How do you describe art?
It can be described by keeping a few things in mind, such as the painter’s point of view, the period in which the art was created, or the circumstances that led to its creation.
The three aforementioned factors give art a largely novel vision that is admired by viewers.
Each piece is unique, but what if I told you that there are various versions of some renowned artworks as well?
Yes, you read it right. Not replicas, but versions!
The Card Players by Paul Cézanne is one of the paintings that is exhibited in five different versions.
Are you inquisitive to know more about it? Keep reading further, where we talk about the painting “The Card Players” in detail.
Table of contents
1. The Post-Impressionist Artist
A French artist, Paul Cézanne (1839–1906), was exposed to the city’s art life and style during his stay near the countryside.
He visited Paris, which enhanced his artistic nature and love for the art culture.
Claude Monet, Edouard Manet, and others primarily influenced Paul with their works.
Paul also amplified his knowledge of classical arts at the Louvre and found his own unique style.
The artist’s curious mind and impeccable skills made him one of the founding fathers of post-impressionism.
Being a prolific artist, Paul created more than 900 oil paintings and 400 watercolor paintings.
Now that you know about the artist, it’s time to acknowledge the art that made him count among the most famous French artists.
2. Historical Overview of the Art
Versions: All Five
Genre: genre painting
Medium: oil on canvas
Which is the first Card Player painting?
Let me give you the answer: The Card Players (1890–1892), which is on exhibition at the Barnes Foundation, was the first painting by Paul Cezanne.
It basically depicts the life of Provençal peasants who are immersed in their playing cards and smoking pipes.
Paul Cezanne created all five versions in different sizes.
The number of characters also varies according to the painting, with male figures being the constant subjects.
All the male characters are studious and indulgent in the game, with some drunken and rowdy appearances.
In 1890s, during the last days of Cezanne’s career, he created such remarkable arts.
But the question that crosses the mind of the viewers is what made Paul paint such an artwork?
Want to know the answer? Keep reading…
3. What Inspired Paul to Paint “The Card Players”?
Inspiration is a feeling that makes a person produce the most incredible works of their lives.
Caravaggio’s paintings and Chardin’s works inspired Paul Cezanne, which made him choose the subject for his final paintings.
He undertook a painting campaign in which he devoted himself to the form that is shown in the artwork “The Card Players.”
The Card Players paintings are inspired by 17th-century arts and city cafes.
The subject matter depicted in the painting was a common tradition during the 17th century that has been in culture for ages.
Paul Cezanne showcases the artist’s playing cards, influenced by the Le Nain brothers‘ paintings, in the first two versions.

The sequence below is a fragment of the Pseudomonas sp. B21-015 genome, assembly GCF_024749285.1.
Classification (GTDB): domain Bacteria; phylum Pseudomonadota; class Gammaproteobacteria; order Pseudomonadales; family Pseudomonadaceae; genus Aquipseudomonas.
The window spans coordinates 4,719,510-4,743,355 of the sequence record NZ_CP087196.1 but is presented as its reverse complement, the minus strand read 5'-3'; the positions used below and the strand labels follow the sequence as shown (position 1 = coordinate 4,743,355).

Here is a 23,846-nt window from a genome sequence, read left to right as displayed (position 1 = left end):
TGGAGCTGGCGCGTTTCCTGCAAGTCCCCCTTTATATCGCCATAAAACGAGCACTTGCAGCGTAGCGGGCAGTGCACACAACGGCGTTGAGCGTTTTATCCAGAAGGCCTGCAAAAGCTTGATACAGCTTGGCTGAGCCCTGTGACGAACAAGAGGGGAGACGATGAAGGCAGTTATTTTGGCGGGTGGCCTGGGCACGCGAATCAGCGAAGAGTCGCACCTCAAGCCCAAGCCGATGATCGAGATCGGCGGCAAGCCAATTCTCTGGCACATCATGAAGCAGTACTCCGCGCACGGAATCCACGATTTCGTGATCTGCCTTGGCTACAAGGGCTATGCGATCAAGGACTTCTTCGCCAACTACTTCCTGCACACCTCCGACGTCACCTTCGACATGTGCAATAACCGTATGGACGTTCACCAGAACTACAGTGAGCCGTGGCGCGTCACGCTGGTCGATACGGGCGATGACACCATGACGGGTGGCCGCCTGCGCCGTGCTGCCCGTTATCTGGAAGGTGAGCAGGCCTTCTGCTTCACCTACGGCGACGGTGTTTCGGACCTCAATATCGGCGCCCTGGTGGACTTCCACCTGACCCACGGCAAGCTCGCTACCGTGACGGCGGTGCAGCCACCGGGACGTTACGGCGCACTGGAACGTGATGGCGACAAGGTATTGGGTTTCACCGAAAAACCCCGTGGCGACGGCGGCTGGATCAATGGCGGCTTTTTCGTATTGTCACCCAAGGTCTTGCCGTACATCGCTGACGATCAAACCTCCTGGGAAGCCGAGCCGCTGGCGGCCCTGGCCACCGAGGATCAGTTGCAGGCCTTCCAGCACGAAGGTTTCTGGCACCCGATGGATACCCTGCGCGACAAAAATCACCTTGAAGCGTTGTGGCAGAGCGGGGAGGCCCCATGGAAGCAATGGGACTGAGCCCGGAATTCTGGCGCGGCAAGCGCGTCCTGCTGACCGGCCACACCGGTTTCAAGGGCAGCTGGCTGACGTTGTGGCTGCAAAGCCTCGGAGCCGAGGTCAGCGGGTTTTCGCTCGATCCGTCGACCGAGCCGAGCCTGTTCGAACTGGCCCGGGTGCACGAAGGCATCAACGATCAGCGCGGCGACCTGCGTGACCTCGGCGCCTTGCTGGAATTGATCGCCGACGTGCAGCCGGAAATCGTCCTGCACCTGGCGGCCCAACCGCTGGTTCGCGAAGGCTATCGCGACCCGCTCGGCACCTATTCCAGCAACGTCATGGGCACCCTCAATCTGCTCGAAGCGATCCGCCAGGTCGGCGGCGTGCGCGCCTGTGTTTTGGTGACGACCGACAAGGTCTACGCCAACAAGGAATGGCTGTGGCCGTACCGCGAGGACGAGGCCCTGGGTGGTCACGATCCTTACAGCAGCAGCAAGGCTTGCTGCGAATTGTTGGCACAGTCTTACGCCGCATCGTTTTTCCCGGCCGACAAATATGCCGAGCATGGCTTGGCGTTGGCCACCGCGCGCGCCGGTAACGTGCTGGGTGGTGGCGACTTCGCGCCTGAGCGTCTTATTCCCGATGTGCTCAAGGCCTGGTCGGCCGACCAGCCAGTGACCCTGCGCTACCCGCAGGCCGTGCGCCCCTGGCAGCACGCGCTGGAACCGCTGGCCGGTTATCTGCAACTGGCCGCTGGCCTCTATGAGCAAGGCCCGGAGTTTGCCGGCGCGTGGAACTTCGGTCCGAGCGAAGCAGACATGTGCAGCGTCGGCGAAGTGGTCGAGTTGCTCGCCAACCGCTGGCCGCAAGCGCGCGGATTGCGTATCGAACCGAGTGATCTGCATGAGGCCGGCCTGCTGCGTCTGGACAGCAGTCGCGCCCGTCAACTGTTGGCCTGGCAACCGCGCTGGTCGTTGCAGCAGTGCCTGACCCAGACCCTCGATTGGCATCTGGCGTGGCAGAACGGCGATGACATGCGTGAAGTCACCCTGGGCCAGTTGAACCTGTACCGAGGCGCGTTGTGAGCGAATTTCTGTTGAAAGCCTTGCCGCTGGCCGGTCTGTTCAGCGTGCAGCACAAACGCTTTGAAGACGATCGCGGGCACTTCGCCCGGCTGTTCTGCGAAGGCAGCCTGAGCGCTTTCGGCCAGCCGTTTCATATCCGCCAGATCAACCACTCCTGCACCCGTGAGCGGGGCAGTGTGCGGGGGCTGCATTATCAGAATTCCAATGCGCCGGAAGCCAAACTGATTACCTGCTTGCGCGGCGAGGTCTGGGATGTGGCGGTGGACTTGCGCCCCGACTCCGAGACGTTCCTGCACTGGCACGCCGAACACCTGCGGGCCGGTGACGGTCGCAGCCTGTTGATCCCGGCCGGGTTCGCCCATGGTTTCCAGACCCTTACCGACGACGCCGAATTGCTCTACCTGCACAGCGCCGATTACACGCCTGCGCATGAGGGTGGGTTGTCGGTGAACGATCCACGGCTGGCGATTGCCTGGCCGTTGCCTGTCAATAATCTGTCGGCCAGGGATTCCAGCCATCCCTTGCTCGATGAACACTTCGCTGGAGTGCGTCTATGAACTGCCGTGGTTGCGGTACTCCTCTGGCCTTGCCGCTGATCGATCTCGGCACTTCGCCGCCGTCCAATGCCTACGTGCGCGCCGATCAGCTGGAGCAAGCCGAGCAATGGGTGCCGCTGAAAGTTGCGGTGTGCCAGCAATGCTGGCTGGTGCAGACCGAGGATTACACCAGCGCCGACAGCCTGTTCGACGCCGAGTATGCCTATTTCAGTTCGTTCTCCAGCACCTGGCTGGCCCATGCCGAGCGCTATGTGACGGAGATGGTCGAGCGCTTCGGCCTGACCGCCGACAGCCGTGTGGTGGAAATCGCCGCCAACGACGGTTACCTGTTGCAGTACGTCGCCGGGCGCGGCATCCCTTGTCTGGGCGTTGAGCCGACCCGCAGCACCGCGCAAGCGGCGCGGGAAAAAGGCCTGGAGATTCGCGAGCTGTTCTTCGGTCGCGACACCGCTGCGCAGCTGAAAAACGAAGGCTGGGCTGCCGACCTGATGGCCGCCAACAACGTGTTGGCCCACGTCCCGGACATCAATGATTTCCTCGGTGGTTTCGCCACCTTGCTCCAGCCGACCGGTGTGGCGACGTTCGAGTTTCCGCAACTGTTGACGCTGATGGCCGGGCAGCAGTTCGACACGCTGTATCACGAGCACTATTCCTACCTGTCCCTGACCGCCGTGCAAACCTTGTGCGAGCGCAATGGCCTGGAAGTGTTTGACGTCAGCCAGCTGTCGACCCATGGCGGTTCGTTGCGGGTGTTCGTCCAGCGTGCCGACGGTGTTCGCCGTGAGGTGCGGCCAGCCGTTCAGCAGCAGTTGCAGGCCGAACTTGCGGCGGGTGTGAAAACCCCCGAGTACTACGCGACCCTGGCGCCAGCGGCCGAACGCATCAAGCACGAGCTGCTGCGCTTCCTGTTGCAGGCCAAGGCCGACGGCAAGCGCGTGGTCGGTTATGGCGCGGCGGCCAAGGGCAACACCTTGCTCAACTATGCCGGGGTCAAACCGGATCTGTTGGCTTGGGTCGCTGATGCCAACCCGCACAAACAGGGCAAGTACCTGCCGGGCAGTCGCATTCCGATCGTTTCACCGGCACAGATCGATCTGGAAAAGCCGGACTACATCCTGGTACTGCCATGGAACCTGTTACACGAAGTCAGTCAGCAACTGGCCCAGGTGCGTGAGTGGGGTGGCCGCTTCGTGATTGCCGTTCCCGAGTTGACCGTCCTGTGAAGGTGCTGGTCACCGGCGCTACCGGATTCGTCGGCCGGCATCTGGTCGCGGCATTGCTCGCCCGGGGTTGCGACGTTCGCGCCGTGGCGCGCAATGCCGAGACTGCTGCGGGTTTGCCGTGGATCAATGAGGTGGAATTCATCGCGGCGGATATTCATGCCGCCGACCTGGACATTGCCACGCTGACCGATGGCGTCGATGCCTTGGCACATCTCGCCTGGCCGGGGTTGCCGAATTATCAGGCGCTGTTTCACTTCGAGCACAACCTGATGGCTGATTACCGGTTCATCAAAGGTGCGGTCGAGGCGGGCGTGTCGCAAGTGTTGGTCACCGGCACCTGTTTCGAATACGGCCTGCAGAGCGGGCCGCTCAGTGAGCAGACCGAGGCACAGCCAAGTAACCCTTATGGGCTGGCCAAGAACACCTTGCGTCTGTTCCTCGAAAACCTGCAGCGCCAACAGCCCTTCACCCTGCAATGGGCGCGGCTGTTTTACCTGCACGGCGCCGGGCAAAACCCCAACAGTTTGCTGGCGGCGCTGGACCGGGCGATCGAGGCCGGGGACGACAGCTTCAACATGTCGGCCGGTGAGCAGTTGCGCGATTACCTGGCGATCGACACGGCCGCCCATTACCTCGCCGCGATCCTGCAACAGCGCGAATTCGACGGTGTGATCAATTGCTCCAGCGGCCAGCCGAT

His Thesis and Beliefs
Paul was a conservative person who remained the same despite knowing that change is a constant part of life.
He has a belief that his age belongs to the period that makes him observe his past by staying where his origins are.
In his painting, he gives a symbolic representation of the inherited world.
The artist playing cards was a thought that showcased the livelihood of the local people in the town. The painter Paul Cezanne already had an image of the card players.
He was determined from the beginning about what the Provencal scene would look like.
Local farmhands, pipes within four walls, and some gambling were the main focus of the painting.
Each famous artist has their own beliefs, which give them a unique character and make them produce masterpieces that are marked in the history of art.
Have you seen all of The Card Players versions by Paul? No, right?
Have a glimpse of all the versions that will give you a clear picture of the painting and the concept of Paul Cezanne.
4. Versions of the Art
As we know, The Card Players has five versions in total. The subjects in all the versions are the same—male figures, cards, and postures.
But what makes them different? Well, observe them from your own perspective in the order they were painted.
a) The Barnes Foundation, Philadelphia, Pennsylvania
1st version (1890-1892); Image: upload.wikimedia.org
b) The MET, New York
2nd version (1890-1892); Image: metmuseum.org
c) Private Collection
3rd version (1892-1893); Image: upload.wikimedia.org
d) The Courtauld Institute of Art, London
4th version (1892-1895); Image: upload.wikimedia.org
e) The Musee d’Orsay, Paris
5th version (1894-1895); Image: upload.wikimedia.org
Paul Cezanne, as an artist, produced five paintings under the same title, which marked a milestone in the history of art!
5. The Visual Description
The visual description speaks about the perspective of the artist.
The frame, the character, the background, and the arrangements of the subjects convey the painter’s outlook.
In the first two versions, we spot a person standing to the left who’s watching the card game and the players.
Cowboy hats, coats, and the look on their faces give the impression of how serious the game must be.
If you give a closer look at the playing card art, each art depicts the cards being kept adjacent to the players.
The man standing had the pipe in his mouth, whereas the other three players were not smoking during the game.
The composition also appears calm, and the art seems to be overly animated and reserved, with a concentration on the game.
The other card players’ paintings by Paul Cezanne depict a darker appearance.
Paul wanted to make the viewers focus on the main characters while understanding their lives and how important this card game is.
If we observe, the painting gives out the significance of what a card game is for people in real life.
With different versions, there are numerous interpretations, but the only thing that does not change is the men playing cards with pipes!
6. Who are the players?
The players of the painting; Image: wikipedia